Kick-Ass (2010)

Kick-Ass is based on the comic book of the same name by Mark Millar, one of the more influential writers in comics today, and it begins with a relatively simple premise: What if an ordinary guy became a costumed superhero?

It’s not the most groundbreaking idea in fiction—Greatest American Hero was thirty years ago—but sure, the idea of a regular dude putting on a costume and fighting crime in the “real world” is certainly fertile ground for storytelling. Unfortunately, after the initial setup, Kick-Ass tosses aside all notions of realism in favor of fan service, video game references, homages to better superhero movies, and “kewl” hyper-stylized violence.

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The story is ostensibly about a high school kid named Dave (Aaron Taylor-Johnson) who lives in Manhattan, albeit a Manhattan that’s much brighter and cleaner than the real thing (most of the film was shot in Toronto, and it shows). Dave is obsessed with comic books, and wonders why no one has ever tried to be a superhero for real (apparently, he’s not familiar with the likes of Phoenix Jones). So he decides to put on a wetsuit and patrol the city himself as a superhero named Kick-Ass. Naturally, his first attempt at fighting crime lands him in the hospital, but after multiple surgeries to reinforce his bones with steel, and with permanent nerve damage that makes him highly tolerant to pain, he jumps right back into the bright green tights.

Kick-Ass (2010)

In a strange turn of events, there are two other superheroes already operating in the city: Big Daddy (Nicolas Cage, doing his best Adam West impression), a Batman-like hero who used to be a cop until he went to jail for crimes he didn’t commit, and Hit-Girl (Chloe Grace Moretz), his 11 year old daughter/sidekick who assists him on his quest for vengeance against the mob. And despite her age, Hit-Girl slices up criminals with glee while spouting all sorts of profanity, which is sporadically funny, even if a lot of it doesn’t make sense (why is Big Daddy’s version of the Bat-Signal in the shape of a giant cock, exactly? And if Big Daddy himself never swears, who exactly did Hit-Girl pick up the habit from?).

Kick-Ass (2010)

But while father and daughter operate in the shadows, Kick-Ass has gone public with his exploits, building up a huge following on… MySpace? How old is this movie, again? Regardless, being the only recognizable superhero around draws the attention of a big-time mobster, who blames Kick-Ass for all the carnage wrought by Big Daddy and Hit-Girl, and soon poor Dave has the whole mob after him.

Kick-Ass is a mostly entertaining film, but it’s pretty obviously pandering to the stereotypical “geek” crowd, the same crowd that doesn’t care much about realism, physics, or actual characterization, as long as the action is frenetic and over-the-top and AWESUM!!1! enough.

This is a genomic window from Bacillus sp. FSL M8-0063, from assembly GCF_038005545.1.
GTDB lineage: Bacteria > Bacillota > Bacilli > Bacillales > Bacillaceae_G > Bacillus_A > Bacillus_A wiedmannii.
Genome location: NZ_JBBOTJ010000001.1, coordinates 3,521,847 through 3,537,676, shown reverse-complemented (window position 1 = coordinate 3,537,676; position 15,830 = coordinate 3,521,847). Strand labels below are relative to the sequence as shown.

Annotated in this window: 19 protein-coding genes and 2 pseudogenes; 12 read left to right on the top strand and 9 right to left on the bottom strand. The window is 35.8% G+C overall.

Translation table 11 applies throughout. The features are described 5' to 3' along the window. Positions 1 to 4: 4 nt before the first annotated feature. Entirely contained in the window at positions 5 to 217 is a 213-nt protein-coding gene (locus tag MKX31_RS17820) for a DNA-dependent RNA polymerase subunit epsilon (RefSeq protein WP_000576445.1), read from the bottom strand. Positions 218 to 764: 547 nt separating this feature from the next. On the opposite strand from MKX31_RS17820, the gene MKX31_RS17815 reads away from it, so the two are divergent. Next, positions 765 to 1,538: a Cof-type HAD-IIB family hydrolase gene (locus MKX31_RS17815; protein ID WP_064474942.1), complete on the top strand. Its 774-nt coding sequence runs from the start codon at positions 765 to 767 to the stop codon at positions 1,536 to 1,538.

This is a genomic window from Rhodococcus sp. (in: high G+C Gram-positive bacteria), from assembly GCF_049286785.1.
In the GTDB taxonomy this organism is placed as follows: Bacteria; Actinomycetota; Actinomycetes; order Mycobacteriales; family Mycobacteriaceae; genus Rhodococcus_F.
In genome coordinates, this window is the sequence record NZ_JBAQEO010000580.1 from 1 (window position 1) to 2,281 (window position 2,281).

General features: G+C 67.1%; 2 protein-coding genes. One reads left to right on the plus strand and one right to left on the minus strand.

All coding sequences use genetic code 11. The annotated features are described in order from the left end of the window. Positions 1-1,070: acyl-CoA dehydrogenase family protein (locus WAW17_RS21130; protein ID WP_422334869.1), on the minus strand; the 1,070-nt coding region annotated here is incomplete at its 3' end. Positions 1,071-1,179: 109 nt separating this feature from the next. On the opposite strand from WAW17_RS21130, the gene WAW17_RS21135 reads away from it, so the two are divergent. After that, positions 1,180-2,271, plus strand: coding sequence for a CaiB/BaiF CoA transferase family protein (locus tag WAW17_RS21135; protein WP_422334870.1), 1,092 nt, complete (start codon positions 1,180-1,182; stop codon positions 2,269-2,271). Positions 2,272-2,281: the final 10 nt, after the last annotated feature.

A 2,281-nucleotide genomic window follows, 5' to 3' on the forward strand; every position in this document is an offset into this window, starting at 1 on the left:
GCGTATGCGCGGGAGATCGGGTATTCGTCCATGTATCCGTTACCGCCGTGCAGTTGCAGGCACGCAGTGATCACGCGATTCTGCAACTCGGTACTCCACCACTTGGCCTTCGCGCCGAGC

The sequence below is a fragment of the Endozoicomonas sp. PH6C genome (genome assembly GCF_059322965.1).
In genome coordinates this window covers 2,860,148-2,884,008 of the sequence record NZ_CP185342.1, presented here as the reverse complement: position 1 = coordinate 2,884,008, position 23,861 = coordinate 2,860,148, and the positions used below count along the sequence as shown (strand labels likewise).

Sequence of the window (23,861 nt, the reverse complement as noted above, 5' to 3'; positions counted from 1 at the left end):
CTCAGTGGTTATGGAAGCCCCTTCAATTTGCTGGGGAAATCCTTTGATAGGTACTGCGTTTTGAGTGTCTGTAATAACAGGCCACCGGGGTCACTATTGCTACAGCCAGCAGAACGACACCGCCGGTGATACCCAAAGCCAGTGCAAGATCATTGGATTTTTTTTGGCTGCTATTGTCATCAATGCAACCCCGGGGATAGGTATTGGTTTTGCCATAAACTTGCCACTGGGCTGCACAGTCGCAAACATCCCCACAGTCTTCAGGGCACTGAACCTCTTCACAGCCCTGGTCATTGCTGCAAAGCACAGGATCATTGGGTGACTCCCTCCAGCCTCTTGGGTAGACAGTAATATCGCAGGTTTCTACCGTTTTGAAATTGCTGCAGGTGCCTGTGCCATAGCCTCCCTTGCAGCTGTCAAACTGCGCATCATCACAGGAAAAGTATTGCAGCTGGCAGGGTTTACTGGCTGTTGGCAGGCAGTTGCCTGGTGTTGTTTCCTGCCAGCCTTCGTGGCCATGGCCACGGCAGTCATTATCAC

This is a movie that can’t even be bothered with its own premise. It’s clear Big Daddy and Hit-Girl have already been at the superhero game for years, so what gives? Why make a movie about the first guy to put on a costume and become a superhero if he’s not really the first guy? And why start the film with a narration about “real” people becoming superheroes, only to follow it up with jetpacks and bazookas and an 11 year old girl shooting and slashing her way through a dozen armed men? Most action films are ludicrous to a degree, but this one is almost a cartoon. I felt about as much suspense over Hit-Girl’s fate as I feel concern for Wile E. Coyote’s health after a boulder falls on him.

Kick-Ass was directed and co-written by Matthew Vaughn (who went on to make a more straightforward superhero film), and despite having a female co-writer, this movie is pure white teenage male wish fulfillment, where women only exist as trophies for the hero, and minorities only exist to get wiped out and boost the hero’s cool factor (reportedly, the original comic—as well as some of Millar’s other output—is much more egregious in this regard).

The central character of Dave/Kick-Ass is obviously an author self-insert, and like most author self-inserts, he’s the most boring character in the movie. He has no actual story arc. Despite causing someone else’s death via his own stupidity, he learns absolutely nothing by the end of the film, and is more convinced than ever that being a superhero is awesome.

Clearly, Kick-Ass, the character, should have been ditched and the film should have been entirely about Big Daddy and Hit-Girl. Their relationship is a fascinating, subversive take on Batman and Robin. I mean, this movie may not be the first to do it, but Kick-Ass hammers home how fucked up the very concept of Robin is. Who adopts an orphan teenager and then immediately puts him to work fighting dangerous criminals?

Kick-Ass (2010)

The whole movie could have worked on that level, but what we get instead is bloodshed and violence grafted onto a slightly dopey teen comedy. They even got McLovin to play the supervillain.